This week saw the beginning of a new month and continued sporadic E openings. Traditionally we see a slow down in the number of sporadic E openings in July, but while we are seeing a few periods on 10m when there are no openings, they inevitably reappear.
An HF F2-layer opening to Angola occurred on Wednesday, allowing amateurs to bag Gabriel, D2EB on both 17 and 12 metres CW. Paul, G0KPH also spotted Gabriel on 40 metres CW in the evening.
As we said a couple of weeks ago, the HF bands are staying open later, which is a summer phenomenon. Darren, G0TSM has found 17m FT8 to be open to Japan, the West Coast of the USA, Alaska and Hawaii until around 0200UTC. Mike, G4FHQ said 80m has been good overnight too, after he heard a string of W2s and VE3s working the Canada Day contest at 0330UTC at 57/8 on SSB.
The Sun, however, remained very quiet with zero sunspots, which means our predictions are beginning to sound like a stuck record! The Kp index ranged from zero to three thanks to a high-speed solar wind stream. Next week NOAA predicts a solar flux index of 68 and a Kp index of two to three. There are no sunspots predicted, just a few bright spots on the STEREO Ahead spacecraft’s extreme ultraviolet view, which may or may not develop into spots. Mid-latitude coronal hole activity has declined recently and it does look like we are now truly at sunspot minimum.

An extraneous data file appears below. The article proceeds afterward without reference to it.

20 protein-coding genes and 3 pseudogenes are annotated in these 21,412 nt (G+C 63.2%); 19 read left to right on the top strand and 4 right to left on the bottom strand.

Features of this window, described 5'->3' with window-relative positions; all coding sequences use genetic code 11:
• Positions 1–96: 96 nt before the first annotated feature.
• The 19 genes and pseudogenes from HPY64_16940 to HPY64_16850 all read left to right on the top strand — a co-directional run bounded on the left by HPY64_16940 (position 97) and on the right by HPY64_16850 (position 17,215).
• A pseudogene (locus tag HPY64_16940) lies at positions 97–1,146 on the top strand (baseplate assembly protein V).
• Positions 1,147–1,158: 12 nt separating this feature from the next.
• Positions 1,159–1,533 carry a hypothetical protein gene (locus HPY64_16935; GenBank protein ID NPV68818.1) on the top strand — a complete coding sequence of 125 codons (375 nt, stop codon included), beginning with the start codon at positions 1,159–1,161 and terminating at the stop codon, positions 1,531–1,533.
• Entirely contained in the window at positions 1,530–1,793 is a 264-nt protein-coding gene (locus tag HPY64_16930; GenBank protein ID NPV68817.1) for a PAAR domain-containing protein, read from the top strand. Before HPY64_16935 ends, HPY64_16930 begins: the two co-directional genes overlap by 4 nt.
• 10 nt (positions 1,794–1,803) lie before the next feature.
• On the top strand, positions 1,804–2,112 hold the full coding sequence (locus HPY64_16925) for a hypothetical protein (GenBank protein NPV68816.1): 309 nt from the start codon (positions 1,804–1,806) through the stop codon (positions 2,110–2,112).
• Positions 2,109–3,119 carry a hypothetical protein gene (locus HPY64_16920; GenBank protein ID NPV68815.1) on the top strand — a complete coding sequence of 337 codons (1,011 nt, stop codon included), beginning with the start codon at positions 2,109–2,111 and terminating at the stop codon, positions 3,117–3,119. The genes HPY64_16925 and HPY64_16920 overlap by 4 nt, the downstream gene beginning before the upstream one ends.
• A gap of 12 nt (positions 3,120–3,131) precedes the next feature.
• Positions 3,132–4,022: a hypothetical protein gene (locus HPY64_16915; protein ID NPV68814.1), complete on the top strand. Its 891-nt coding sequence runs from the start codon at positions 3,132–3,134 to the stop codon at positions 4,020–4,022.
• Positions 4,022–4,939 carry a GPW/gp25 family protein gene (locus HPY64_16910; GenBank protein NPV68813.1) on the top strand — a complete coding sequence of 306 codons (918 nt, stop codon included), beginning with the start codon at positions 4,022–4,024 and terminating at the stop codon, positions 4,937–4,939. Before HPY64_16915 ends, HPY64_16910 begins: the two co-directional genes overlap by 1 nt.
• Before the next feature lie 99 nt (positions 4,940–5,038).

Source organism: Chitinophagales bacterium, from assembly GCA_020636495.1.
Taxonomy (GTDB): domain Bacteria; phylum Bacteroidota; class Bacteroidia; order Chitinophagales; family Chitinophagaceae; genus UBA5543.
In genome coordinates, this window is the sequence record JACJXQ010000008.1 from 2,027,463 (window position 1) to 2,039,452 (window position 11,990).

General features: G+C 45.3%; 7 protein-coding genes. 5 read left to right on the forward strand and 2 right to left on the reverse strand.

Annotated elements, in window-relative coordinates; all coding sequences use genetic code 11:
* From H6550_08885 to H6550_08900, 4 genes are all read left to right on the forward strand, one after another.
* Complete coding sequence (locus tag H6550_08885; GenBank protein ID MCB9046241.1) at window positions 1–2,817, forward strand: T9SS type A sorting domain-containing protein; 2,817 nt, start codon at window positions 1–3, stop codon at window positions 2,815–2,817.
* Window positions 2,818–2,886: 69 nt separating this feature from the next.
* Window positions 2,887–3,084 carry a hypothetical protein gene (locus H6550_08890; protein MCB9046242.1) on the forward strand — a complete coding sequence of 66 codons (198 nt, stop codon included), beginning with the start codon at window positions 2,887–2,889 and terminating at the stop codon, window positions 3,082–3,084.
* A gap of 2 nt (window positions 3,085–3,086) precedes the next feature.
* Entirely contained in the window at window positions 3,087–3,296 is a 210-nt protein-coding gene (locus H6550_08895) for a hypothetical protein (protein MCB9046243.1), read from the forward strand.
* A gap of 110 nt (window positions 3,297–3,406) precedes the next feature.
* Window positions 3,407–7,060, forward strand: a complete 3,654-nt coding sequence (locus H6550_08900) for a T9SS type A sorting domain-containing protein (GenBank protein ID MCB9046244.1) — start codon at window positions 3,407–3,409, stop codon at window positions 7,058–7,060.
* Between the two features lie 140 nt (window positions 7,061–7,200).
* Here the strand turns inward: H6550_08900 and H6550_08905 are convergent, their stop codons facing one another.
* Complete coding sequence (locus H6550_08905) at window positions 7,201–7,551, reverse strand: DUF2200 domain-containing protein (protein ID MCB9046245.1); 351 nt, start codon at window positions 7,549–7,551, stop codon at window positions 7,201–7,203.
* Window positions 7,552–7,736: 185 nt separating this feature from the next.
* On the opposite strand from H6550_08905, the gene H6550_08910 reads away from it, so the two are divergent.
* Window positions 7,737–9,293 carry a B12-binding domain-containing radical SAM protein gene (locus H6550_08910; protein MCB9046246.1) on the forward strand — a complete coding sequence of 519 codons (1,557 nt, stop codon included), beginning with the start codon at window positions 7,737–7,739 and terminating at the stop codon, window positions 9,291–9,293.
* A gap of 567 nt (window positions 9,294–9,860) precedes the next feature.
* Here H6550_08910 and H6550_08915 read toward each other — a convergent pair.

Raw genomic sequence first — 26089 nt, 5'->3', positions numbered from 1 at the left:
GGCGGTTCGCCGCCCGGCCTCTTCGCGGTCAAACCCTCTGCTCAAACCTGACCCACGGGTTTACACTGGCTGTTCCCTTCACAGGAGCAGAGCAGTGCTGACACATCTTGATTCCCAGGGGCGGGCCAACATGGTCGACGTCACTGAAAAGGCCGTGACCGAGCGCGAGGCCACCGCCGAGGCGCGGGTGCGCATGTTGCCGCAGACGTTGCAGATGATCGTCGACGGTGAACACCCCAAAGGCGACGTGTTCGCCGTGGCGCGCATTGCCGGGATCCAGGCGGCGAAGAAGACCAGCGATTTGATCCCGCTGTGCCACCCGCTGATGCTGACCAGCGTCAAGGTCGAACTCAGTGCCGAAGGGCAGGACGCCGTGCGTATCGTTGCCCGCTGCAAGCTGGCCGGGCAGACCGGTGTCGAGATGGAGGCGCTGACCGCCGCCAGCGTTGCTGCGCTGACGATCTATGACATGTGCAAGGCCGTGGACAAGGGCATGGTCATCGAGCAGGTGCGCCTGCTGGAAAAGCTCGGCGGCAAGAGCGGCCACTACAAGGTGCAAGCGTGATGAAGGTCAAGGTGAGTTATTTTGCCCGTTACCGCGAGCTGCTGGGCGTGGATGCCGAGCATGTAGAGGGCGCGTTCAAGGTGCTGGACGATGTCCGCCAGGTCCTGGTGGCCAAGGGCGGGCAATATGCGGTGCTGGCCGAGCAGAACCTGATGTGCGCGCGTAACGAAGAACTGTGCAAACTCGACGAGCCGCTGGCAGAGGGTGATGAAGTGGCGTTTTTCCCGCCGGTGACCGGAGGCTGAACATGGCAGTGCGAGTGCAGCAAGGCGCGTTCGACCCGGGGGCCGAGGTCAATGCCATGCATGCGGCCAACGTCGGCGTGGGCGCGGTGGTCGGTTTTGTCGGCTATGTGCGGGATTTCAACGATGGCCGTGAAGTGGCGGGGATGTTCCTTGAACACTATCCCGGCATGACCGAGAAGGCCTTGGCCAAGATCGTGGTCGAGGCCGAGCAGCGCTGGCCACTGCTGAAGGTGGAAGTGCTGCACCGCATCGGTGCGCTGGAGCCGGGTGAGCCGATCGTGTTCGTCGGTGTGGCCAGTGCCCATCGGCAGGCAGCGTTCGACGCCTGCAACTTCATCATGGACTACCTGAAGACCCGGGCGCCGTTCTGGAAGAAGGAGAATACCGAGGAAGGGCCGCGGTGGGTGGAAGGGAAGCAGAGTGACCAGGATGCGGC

VHF and up:
There is a change in the weather coming along and Sunday should see a ridge of high pressure building across the south of the country, bringing tropo back into the options. This could be particularly good for paths to the south across the Channel and Biscay as well as across the southern North Sea. This ridge gets a bit of knock-back after mid-week as a small low tracks across the north of the country. In some models this is also followed by a further weak ridge for the next weekend, so tropo will continue to feature.
The sporadic E season is less prolific in July, but it’s still a key month for the mode. The weather is always busy generating atmospheric gravity waves that can propagate upwards to affect the E region and trigger sporadic E, so hopefully some parts of the country may find the geometry is right for some VHF DX paths via sporadic E. These high summer weeks are often good for sporadic E ultra DX paths to the Far East, mostly in the early morning and on FT8, so it’s well worth checking the clusters from 0600 to 0800UTC.
With low Moon declination and no major meteor showers this week, it’s a good week to increase your square count via the satellites. QO100 and the low-Earth orbiters are always there to work the DX if the bands are flat.
Finally, a thought—while we’re definitely not advocating “don’t call CQ”, you’ll increase your chances of making non-contest QSOs hugely, especially on the GHz bands, if you announce your planned activity in advance. Use email reflectors, social media and the ON4KST microwave chat to let people know when you’re QRV. (rsgb.org)